What is a Myotherapist?
Myotherapy comes from the Latin words "Myo", meaning muscle and the "Therpia". "Therpia" or therapy in English means "healing" or "curing". Myotherapists are those trained in the practice of Myotherapy, a hands-on method of assessment and treatment. Myotherapists have the training to treat a wide variety of acute and chronic issues. The use of a wide range of soft-tissue skills and hands-on therapy is well suited to treating musculoskeletal (MSK) and myofascial pain. Although pain relief can prove relaxing, that is not the aim of treatment. The focus of treatment is to get the consumer out of pain and back to activity. Hence, a base level massage is more suited for pure relaxation. Though pain is a "stressor" (See the article on the Human Stress response), and relief of the cause may well work better. Massage therapists have a fairly narrow scope of practice and may not be able to identify the root cause.
Commonly treated conditions include:-
- Neck pain (see article - Neck Pain treatment, causes, help - An MSK Therapy perspective)
- Migraines or tension headaches (some types)
- Jaw pain
- Back Pain (see article - Lower Back Pain treatment, causes, help - An MSK Therapy perspective)
- Musculoskeletal aches and pain associated with pregnancy
- Trapped nerves
- Hip pain
- Knee pain (see articles)
- Shoulder pain
- Foot and ankle pain (see articles)
- Work-related injuries
- Sports injuries (see articles)
- Wrist, hand and elbow pain
Differences between Remedial Massage and Myotherapy
Techniques available to a Myotherapist typically include all of the soft-tissue therapy skills taught at base massage level, sports and remedial massage level and more advanced myofascial release (MFR techniques. The knowledge and techniques available to a practitioner will partly depend on the training providers course syllabus. For example, the principal practitioner Terry has previously trained as a McTimoney Chiropractor, which provides him with a wealth of additional assessment training and knowledge. Although he left the Chiropractic profession after moving to Australia from the UK, his knowledge of patient assessment, joint mobilisation techniques and prescriptive exercise are above that taught too Myotherapists. Equally, he has training in Gua Sha and IASTM, Dry Needling (DN), Kinesiology Taping (KT) and a wide variety of other techniques. Terry, choose to complete a formal Kinesology taping course in 2020 and for insurance purposes working with the UK Invictus Games participants as part of the medical team. He was already familiar with strapping and taping, from both his previous military experience and sports and remedial massage training. As a practitioner with over fifteen years of experience, he works in an evidence-informed way with consumers/patients.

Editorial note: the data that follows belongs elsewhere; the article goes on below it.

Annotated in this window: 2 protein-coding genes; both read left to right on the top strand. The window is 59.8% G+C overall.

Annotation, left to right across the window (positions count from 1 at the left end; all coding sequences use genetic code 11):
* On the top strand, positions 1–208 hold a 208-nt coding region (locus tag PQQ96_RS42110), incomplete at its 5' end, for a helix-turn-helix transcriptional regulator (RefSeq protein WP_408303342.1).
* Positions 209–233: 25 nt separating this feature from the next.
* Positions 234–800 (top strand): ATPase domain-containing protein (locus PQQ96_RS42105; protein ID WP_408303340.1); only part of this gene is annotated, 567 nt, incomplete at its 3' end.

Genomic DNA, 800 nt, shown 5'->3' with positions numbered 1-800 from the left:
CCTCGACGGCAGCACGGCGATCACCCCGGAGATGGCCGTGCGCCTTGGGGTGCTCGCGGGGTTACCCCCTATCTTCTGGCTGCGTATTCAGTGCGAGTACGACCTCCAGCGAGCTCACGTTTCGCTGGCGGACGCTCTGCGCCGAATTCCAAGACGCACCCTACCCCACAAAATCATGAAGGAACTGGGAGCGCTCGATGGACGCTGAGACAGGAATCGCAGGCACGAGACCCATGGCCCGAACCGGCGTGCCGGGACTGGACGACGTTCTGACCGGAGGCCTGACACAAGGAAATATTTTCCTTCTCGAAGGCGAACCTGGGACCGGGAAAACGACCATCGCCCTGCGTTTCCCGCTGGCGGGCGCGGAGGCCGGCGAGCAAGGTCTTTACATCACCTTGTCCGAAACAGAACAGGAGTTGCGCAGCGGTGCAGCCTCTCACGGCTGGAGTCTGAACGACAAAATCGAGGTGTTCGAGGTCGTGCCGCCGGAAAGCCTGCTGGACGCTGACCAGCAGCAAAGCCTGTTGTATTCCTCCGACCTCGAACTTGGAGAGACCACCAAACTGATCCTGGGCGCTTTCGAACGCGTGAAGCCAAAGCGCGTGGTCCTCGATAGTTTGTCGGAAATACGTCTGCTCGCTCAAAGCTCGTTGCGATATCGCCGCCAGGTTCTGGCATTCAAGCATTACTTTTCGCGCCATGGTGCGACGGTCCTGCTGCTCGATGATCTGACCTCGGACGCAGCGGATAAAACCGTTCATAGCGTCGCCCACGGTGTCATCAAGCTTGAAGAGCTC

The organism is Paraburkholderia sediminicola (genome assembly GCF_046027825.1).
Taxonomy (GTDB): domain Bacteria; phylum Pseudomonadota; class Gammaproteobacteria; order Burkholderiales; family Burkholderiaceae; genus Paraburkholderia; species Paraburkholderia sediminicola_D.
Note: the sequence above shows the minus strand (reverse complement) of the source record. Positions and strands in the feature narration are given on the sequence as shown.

Training and experience enable practitioners to choose the most relevant "tool" within their knowledge base or "toolbox" for the task at hand and meet the consumer's/patient's treatment goals. Occasionally, consumers may have previously had a bad experience with a particular treatment modality, such as Dry Needling (DN) and with another practitioner. Equally, some consumers do not like needles, though they are very different to hypodermic needles. Although a consumer/patient may have had a bad experience previously does not mean they will experience the same with another practitioner. That said, the principal myotherapist in the Brisbane clinic has training in a wide array of other advanced techniques, which can produce very similar outcomes to needling and without the use of needles.